Saturday, November 01, 2014

Hamlet, Put Down the Skull.

So I saw somebody carrying a skull as part of her Halloween costume, and of course I had to come up with some jokes about Yorick, being quite chap-fallen, could not enjoy the Reese's Pieces he did love so very much.  So of course I had to pull up Hamlet's speech to get my quotes right.  I go to the MIT (Moby) version, because it's the easiest to search:



And I thought, "Wait... there's a stage direction that tells him to put down the skull? That seems oddly specific for a play that rarely states stage directions beyond who enters, exits and dies."

So I go look it up in the First Folio, as you folks have taught me to do:

Nope! Not there. I'm not surprised, I get that various editions get conflated over the years.  But the thing is, I checked two quartos as well as Second and Third Folio, and I can't find it in any of those, either.

Anybody know when this got added?  And possibly the more interesting question, why? Was there an edition where somebody went in and really got specific about such things, for some reason? Maybe David Garrick kept forgetting to put down Yorick and would end up carrying him through the rest of the scene until a director got the idea to write it into the script :)


Friday, October 31, 2014

Rosencrantz and Ethernet

As a lifelong computer geek, and a student of the history of my industry, I am disappointed in myself that I've never heard this story.  Credit to Walter Isaacson's Innovators for setting me straight.

Once upon a time (1989 to be precise), the inventors of the internet got together and threw a party. I'm not talking about Al Gore and the other talking heads of what the modern generation knows about the net, I'm talking about the academic, government and military minds working under the covers to build the protocols that went into allowing the net to exist in the first place.

You know what these guys did when they partied? They read poetry. Because once upon a time, the smartest people in the world thought that they were creating technology in order to help them pursue the humanities. I think I would have liked these guys.

Anyway, Vint Cerf (who went on to receive the Presidential Medal of Freedom in 2005) got up a read a poem.  What he read, was this:


ROSENCRANTZ AND ETHERNET
             by
         Vint Cerf
All the world's a net!  And all the data in it merely packets
come to store-and-forward in the queues a while and then are
heard no more.  'Tis a network waiting to be switched!

To switch or not to switch?  That is the question.  Whether
'tis wiser in the net to suffer the store and forward of
stochastic networks or to raise up circuits against a sea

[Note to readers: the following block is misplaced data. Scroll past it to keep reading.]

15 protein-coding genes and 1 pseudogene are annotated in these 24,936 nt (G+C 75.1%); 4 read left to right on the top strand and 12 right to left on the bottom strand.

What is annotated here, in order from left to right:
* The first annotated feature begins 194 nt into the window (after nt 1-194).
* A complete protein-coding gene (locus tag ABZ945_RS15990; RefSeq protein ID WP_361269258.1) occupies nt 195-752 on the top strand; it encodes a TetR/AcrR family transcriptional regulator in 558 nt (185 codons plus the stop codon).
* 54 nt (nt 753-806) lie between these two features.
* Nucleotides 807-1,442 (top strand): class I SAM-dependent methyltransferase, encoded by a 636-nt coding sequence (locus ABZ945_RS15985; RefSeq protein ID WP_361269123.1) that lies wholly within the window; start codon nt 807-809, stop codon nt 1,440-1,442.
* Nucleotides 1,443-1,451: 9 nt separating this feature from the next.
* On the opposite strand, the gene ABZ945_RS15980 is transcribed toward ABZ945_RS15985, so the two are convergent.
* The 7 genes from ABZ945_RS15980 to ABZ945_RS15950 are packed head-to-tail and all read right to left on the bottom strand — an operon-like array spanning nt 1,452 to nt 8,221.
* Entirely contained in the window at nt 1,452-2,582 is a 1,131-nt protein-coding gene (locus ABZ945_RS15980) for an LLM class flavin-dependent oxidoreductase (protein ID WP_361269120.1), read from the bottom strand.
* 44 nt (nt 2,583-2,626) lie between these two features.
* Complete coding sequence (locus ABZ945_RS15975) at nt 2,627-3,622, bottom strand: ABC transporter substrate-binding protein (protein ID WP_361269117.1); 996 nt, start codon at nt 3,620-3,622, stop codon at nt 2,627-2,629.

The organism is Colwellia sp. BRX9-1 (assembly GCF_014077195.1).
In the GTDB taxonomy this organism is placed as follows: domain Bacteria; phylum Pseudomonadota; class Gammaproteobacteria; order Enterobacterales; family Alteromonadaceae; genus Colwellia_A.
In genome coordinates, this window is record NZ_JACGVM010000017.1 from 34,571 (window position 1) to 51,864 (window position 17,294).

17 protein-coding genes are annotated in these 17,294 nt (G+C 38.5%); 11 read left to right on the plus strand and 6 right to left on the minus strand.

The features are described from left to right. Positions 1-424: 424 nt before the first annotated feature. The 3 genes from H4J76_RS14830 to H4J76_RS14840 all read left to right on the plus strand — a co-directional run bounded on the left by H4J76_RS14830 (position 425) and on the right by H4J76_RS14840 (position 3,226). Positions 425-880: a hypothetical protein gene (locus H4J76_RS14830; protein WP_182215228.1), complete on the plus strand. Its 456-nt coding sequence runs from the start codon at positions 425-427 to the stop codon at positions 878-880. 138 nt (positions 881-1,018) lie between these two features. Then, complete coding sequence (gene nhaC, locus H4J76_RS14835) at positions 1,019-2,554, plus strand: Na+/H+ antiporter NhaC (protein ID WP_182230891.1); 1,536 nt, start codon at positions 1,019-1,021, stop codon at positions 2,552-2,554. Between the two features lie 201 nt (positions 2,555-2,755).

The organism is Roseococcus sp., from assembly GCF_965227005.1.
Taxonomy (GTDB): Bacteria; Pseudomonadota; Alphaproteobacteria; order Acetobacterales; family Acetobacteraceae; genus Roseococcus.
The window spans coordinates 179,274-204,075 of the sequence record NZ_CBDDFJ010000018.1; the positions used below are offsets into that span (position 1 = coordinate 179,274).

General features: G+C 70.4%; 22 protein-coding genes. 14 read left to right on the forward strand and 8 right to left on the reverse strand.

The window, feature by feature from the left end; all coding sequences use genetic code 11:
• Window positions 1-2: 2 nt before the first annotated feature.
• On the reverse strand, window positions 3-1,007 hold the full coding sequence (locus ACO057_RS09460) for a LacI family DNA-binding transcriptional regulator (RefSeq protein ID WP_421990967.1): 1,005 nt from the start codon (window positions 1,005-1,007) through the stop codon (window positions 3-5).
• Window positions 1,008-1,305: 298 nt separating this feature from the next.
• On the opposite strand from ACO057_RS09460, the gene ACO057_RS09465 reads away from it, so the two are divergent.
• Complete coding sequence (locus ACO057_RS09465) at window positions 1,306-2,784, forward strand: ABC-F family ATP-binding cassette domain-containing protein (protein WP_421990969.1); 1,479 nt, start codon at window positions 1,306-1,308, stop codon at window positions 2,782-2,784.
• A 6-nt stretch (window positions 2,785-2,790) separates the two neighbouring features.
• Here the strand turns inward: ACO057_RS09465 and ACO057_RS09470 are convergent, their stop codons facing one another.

of packets and, by dedication, serve them.

To net, to switch.  To switch, perchance to slip!
Aye, there's the rub.  For in that choice of switch,
what loops may lurk, when we have shuffled through
this Banyan net?  Puzzles the will, initiates symposia,
stirs endless debate and gives rise to uncontrolled
flights of poetry beyond recompense!


You probably have to be a computer geek to get most of that, but when I heard it come through my headphones I knew I had to post it!

Dreaming in Shakespeare

The following post contains insights into my subconscious that could be considered TMI.  You have been warned.

I love it when I dream in Shakespeare, if even a little bit. The annoying thing about my dreams, though - and this goes way way back to when I was a kid - I can't *do* anything. Whenever a situation arises that would normally have me thinking, "Yup, I got this" something equivalent to that "running through molasses while being chased" feeling kicks in and I can't accomplish what I thought I could. When I was in high school I studied karate for a long time, but whenever karate came up in a dream and I thought "Ok I'm going to crush this with my best side kick" I'd end up moving in slow motion and glancing my target. You know that feeling? The same thing happens with reading and writing. I can pick up a book in my dream where I know the book, but when I try to read it my brain goes all "nope, you have no memory of these pages". It's not that they are blank, or blurry, it's that I literally am conscious of thinking, "Why am I unable to read this book?"

I'm not sure where we were.  It was a job interview, or a contest of some sort. There was me and another guy, and somebody who was clearly a host/announcer of some sort that made me think maybe this was a game show. But we were back stage, competing for who got to go on.  The category was Shakespeare, and I remember thinking "I got this", thinking that there'd be some sort of identify the play or where the quote came from question coming next.